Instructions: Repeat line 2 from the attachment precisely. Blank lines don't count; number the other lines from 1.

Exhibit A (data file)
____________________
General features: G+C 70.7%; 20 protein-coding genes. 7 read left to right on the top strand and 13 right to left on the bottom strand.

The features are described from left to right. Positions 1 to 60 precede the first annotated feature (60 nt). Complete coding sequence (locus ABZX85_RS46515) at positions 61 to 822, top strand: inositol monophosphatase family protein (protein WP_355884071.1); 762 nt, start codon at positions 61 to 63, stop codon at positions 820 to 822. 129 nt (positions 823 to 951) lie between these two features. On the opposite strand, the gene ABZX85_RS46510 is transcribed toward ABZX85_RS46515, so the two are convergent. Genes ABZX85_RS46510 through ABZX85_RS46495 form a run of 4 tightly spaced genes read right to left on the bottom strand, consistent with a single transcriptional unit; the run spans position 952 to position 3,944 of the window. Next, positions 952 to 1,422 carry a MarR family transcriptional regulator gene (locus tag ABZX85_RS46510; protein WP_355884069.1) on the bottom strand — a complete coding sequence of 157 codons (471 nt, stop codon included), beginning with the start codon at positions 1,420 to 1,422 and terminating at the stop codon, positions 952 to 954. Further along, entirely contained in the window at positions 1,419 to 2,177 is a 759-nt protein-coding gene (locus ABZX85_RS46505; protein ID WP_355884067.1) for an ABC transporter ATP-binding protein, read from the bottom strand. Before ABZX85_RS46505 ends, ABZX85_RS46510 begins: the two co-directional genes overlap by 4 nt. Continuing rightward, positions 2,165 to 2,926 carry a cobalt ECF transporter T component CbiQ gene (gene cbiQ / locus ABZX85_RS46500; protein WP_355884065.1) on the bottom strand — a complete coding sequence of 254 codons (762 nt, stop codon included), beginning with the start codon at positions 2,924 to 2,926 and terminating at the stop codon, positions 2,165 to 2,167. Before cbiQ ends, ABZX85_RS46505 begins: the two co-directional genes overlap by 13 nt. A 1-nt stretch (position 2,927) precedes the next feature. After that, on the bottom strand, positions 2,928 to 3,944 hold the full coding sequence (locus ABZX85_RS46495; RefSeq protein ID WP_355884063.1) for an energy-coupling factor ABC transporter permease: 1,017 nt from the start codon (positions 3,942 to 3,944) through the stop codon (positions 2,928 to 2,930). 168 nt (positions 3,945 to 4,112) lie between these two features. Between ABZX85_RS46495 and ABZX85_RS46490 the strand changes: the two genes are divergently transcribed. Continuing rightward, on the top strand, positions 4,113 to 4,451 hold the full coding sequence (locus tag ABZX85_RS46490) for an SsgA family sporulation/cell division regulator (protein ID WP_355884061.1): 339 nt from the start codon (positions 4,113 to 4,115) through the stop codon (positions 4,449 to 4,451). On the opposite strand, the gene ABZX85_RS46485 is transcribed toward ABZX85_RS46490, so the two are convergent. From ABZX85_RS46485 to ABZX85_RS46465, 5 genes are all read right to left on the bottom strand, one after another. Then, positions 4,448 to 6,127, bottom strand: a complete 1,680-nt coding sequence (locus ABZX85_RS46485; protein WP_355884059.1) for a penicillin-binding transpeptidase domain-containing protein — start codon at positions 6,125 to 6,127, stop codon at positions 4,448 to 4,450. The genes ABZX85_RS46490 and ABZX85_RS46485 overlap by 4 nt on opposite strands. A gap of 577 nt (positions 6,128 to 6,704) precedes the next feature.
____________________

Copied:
The features are described from left to right. Positions 1 to 60 precede the first annotated feature (60 nt). Complete coding sequence (locus ABZX85_RS46515) at positions 61 to 822, top strand: inositol monophosphatase family protein (protein WP_355884071.1); 762 nt, start codon at positions 61 to 63, stop codon at positions 820 to 822. 129 nt (positions 823 to 951) lie between these two features. On the opposite strand, the gene ABZX85_RS46510 is transcribed toward ABZX85_RS46515, so the two are convergent. Genes ABZX85_RS46510 through ABZX85_RS46495 form a run of 4 tightly spaced genes read right to left on the bottom strand, consistent with a single transcriptional unit; the run spans position 952 to position 3,944 of the window. Next, positions 952 to 1,422 carry a MarR family transcriptional regulator gene (locus tag ABZX85_RS46510; protein WP_355884069.1) on the bottom strand — a complete coding sequence of 157 codons (471 nt, stop codon included), beginning with the start codon at positions 1,420 to 1,422 and terminating at the stop codon, positions 952 to 954. Further along, entirely contained in the window at positions 1,419 to 2,177 is a 759-nt protein-coding gene (locus ABZX85_RS46505; protein ID WP_355884067.1) for an ABC transporter ATP-binding protein, read from the bottom strand. Before ABZX85_RS46505 ends, ABZX85_RS46510 begins: the two co-directional genes overlap by 4 nt. Continuing rightward, positions 2,165 to 2,926 carry a cobalt ECF transporter T component CbiQ gene (gene cbiQ / locus ABZX85_RS46500; protein WP_355884065.1) on the bottom strand — a complete coding sequence of 254 codons (762 nt, stop codon included), beginning with the start codon at positions 2,924 to 2,926 and terminating at the stop codon, positions 2,165 to 2,167. Before cbiQ ends, ABZX85_RS46505 begins: the two co-directional genes overlap by 13 nt. A 1-nt stretch (position 2,927) precedes the next feature. After that, on the bottom strand, positions 2,928 to 3,944 hold the full coding sequence (locus ABZX85_RS46495; RefSeq protein ID WP_355884063.1) for an energy-coupling factor ABC transporter permease: 1,017 nt from the start codon (positions 3,942 to 3,944) through the stop codon (positions 2,928 to 2,930). 168 nt (positions 3,945 to 4,112) lie between these two features. Between ABZX85_RS46495 and ABZX85_RS46490 the strand changes: the two genes are divergently transcribed. Continuing rightward, on the top strand, positions 4,113 to 4,451 hold the full coding sequence (locus tag ABZX85_RS46490) for an SsgA family sporulation/cell division regulator (protein ID WP_355884061.1): 339 nt from the start codon (positions 4,113 to 4,115) through the stop codon (positions 4,449 to 4,451). On the opposite strand, the gene ABZX85_RS46485 is transcribed toward ABZX85_RS46490, so the two are convergent. From ABZX85_RS46485 to ABZX85_RS46465, 5 genes are all read right to left on the bottom strand, one after another. Then, positions 4,448 to 6,127, bottom strand: a complete 1,680-nt coding sequence (locus ABZX85_RS46485; protein WP_355884059.1) for a penicillin-binding transpeptidase domain-containing protein — start codon at positions 6,125 to 6,127, stop codon at positions 4,448 to 4,450. The genes ABZX85_RS46490 and ABZX85_RS46485 overlap by 4 nt on opposite strands. A gap of 577 nt (positions 6,128 to 6,704) precedes the next feature.